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Centre clears its stand on Rohingyas

Centre clears its stand on Rohingyas

Taking a firm stand on the crucial Rohingya crisis, the Central government in its affidavit at the Supreme Court on Monday, cleared that there are enough intelligence inputs to consider the illegal immigrants as a serious security threat to the country and giving them any refuge in India would be a compromise on our national security. Claiming to have enough evidence of the Rohingyas in India having 'terror links' with Pak-based terror groups, the Centre has asked the court not to interfere on the deportation of the Rohingyas, since it is a policy issue and falls within the executive domain. Asserting that more than 40,000 Rohingyas had entered from Myanmar, using the porous border between India and Myanmar, the Centre said that their presence in the country had serious national security ramifications and posited a big threat to India's national security. "India is already saddled with a very serious problem of illegal migrants and is attempting to address this situation in the larger interest of the Nation and keeping the national resources of the country, requirements of India's own population, the national security concerns of India and several other facts in consideration," it said, adding, "The Central Government has confirmed from security agencies inputs and other authentic material indicating linkages of some of the unauthorised Rohingya immigrants with Pakistan based terror organisations. This situation is seriously harming the national security of the country." The Centre further informed the Apex Court that some Rohingyas were indulging in anti-national activities i.e. mobilisation of funds through hundi and hawala channels, procuring fabricated Indian identity documents for other Rohingyas and also indulging in human trafficking. The Centre had also submitted inputs from the security agencies and details gathered during other sensitive investigations right from 2012-13 in a sealed cover, before the Supreme Court, to substantiate the facts placed in its affidavit. It may be noted that some long duration calls between Rohingyas and Pakistan's ISI were also traced to Hafiz Tohar, military wing chief of Arakan Rohingya Salvation Army (ARSA), just before the Rohingya insurgents had launched a pre-dawn attack on Myanmar's security forces, subsequently pooh-poohing the tall claims that the Rohingya issue is innocent of the jihadism threat. However, the Rohingya issue has put India in a catch-22 situation, as it is basically related to two of its immediate neighbours, i.e. Myanmar and Bangladesh. While locking horns with Myanmar over this issue could change the de-facto Myanmar leader Aung San Suu Kyi's heart towards China, it would not be easy for India to push Dhaka into the wall over this issue. It may be noted that with backing from Myanmar's military offensive against the Rohingyas, China has been eying to get this key ASEAN state on its side. On the other hand, India has no option left other than to offer unequivocal support to Sheikh Hasina, despite the fact that Dhaka is also having a tough time coping with the massive influx of over 4,00,000 Rohingya refugees. Meanwhile, breaking her silence on the Rohingya crisis, Myanmar leader Aung San Suu Kyi on Tuesday said that the Myanmar government was leaving no stone unturned to restore peace and stability while also conducting a verification process for the Rohingya Muslims forced to flee by army operations. Reaching out to the global community in a broad appeal for support over the refugee crisis, which has been described as 'ethnic cleansing' by the UN, she said, "Hate and fear are the main scourges of our world. We don't want Myanmar to be a nation divided by religious beliefs or ethnicity." Nevertheless, this new doctrine of 'ethnic cleansing' given by the United Nations High Commissioner for Human Rights, Zeid Ra'ad Al Hussein, who recently presented a statement criticising Myanmar for its systemic persecution of the Muslim ethnic Rohingya community, might have sparked off a debate on India's stand on Rohingya issue, but a key question that appears to have been overlooked is Hussein's silence over Muslim countries not stepping up to absorb the distressed Rohingyas. According to a 2014 Amnesty International report, 'Left out in the cold', the Gulf Cooperation Council—which includes the wealthiest nations like Saudi Arabia, Bahrain, Kuwait, Qatar, Oman, and the UAE—has failed to absorb a single Syrian refugee since the crisis began in 2011. These Muslim countries extend massive financial aid and large donations to the Muslim immigrants and refugees but never absorb them in their countries. Though the ball is now in the court of the Supreme Court of India, one thing is pretty certain: India is not going to shoot the Rohingyas or throw them into the ocean.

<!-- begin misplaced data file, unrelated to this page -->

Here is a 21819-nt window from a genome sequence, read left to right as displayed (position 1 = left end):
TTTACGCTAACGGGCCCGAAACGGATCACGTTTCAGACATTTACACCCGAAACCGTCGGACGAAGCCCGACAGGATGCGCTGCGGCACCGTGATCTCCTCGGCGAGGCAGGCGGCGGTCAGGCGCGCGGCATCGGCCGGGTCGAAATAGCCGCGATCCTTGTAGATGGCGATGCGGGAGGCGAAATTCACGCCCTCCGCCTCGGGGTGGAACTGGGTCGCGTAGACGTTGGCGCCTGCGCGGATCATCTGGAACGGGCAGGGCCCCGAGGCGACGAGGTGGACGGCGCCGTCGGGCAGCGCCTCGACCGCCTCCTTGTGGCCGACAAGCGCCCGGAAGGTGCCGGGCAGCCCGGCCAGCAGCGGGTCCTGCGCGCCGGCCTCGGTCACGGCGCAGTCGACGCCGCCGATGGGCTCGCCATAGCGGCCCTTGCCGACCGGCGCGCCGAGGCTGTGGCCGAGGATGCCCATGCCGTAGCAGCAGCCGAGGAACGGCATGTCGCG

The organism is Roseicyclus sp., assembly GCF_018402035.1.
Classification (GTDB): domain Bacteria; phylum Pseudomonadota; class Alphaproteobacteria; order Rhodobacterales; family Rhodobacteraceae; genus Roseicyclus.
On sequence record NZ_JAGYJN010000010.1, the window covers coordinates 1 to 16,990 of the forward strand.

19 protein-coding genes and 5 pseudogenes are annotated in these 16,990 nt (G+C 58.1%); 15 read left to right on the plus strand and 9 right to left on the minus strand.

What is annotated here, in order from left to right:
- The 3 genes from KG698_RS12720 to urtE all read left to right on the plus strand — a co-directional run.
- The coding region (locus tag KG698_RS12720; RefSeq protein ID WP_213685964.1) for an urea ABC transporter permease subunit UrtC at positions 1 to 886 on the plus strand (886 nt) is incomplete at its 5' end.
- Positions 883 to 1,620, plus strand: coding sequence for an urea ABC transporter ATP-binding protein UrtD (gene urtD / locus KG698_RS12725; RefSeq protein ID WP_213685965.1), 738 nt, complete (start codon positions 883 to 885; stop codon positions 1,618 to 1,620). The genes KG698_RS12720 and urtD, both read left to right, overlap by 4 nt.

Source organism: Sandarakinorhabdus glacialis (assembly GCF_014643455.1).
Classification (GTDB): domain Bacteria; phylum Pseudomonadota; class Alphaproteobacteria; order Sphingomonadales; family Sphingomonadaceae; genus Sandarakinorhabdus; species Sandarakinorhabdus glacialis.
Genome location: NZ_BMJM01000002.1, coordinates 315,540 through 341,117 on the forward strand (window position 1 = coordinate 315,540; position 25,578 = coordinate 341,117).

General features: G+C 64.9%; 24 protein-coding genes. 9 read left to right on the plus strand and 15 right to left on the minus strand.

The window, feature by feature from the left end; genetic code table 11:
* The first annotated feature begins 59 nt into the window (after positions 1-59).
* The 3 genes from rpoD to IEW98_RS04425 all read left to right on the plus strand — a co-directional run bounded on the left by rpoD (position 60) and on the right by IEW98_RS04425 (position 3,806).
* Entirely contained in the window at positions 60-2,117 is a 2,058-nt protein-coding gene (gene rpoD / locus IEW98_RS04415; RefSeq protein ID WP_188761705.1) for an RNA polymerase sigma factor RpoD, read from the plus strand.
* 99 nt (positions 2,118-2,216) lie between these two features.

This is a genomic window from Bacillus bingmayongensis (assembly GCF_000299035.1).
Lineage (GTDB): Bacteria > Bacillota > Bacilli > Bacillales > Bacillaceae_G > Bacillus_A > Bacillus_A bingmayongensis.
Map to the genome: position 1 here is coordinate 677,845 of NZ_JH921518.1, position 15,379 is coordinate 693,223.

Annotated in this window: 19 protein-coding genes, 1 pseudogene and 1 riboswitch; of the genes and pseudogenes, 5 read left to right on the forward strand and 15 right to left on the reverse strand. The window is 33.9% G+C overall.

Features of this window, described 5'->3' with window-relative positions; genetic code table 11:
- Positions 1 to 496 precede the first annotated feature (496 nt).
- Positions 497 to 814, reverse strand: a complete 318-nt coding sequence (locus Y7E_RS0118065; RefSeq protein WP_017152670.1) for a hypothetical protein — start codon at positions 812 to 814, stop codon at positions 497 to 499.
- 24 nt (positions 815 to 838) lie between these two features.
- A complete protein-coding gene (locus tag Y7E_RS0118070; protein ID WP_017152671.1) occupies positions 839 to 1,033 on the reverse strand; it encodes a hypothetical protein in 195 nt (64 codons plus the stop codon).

The Centre further informed the Apex Court that some Rohingyas were indulging in anti-national activities i.e. mobilisation of funds through hundi and hawala channels, procuring fabricated Indian identity documents for other Rohingyas and also indulging in human trafficking. The Centre had also submitted inputs from the security agencies and details gathered during other sensitive investigations right from 2012-13 in a sealed cover, before the Supreme Court, to substantiate the facts placed in its affidavit. It may be noted that some long duration calls between Rohingyas and Pakistan's ISI were also traced to Hafiz Tohar, military wing chief of Arakan Rohingya Salvation Army (ARSA), just before the Rohingya insurgents had launched a pre-dawn attack on Myanmar's security forces, subsequently pooh-poohing the tall claims that the Rohingya issue is innocent of the jihadism threat. However, the Rohingya issue has put India in a catch-22 situation, as it is basically related to two of its immediate neighbours, i.e. Myanmar and Bangladesh. While locking horns with Myanmar over this issue could change the de-facto Myanmar leader Aung San Suu Kyi's heart towards China, it would not be easy for India to push Dhaka into the wall over this issue. It may be noted that with backing from Myanmar's military offensive against the Rohingyas, China has been eying to get this key ASEAN state on its side. On the other hand, India has no option left other than to offer unequivocal support to Sheikh Hasina, despite the fact that Dhaka is also having a tough time coping with the massive influx of over 4,00,000 Rohingya refugees. Meanwhile, breaking her silence on the Rohingya crisis, Myanmar leader Aung San Suu Kyi on Tuesday said that the Myanmar government was leaving no stone unturned to restore peace and stability while also conducting a verification process for the Rohingya Muslims forced to flee by army operations. Reaching out to the global community in a broad appeal for support over the refugee crisis, which has been described as 'ethnic cleansing' by the UN, she said, "Hate and fear are the main scourges of our world. We don't want Myanmar to be a nation divided by religious beliefs or ethnicity." Nevertheless, this new doctrine of 'ethnic cleansing' given by the United Nations High Commissioner for Human Rights, Zeid Ra'ad Al Hussein, who recently presented a statement criticising Myanmar for its systemic persecution of the Muslim ethnic Rohingya community, might have sparked off a debate on India's stand on Rohingya issue, but a key question that appears to have been overlooked is Hussein's silence over Muslim countries not stepping up to absorb the distressed Rohingyas. According to a 2014 Amnesty International report, 'Left out in the cold', the Gulf Cooperation Council—which includes the wealthiest nations like Saudi Arabia, Bahrain, Kuwait, Qatar, Oman, and the UAE—has failed to absorb a single Syrian refugee since the crisis began in 2011. These Muslim countries extend massive financial aid and large donations to the Muslim immigrants and refugees but never absorb them in their countries. Though the ball is now in the court of the Supreme Court of India, one thing is pretty certain: India is not going to shoot the Rohingyas or throw them into the ocean.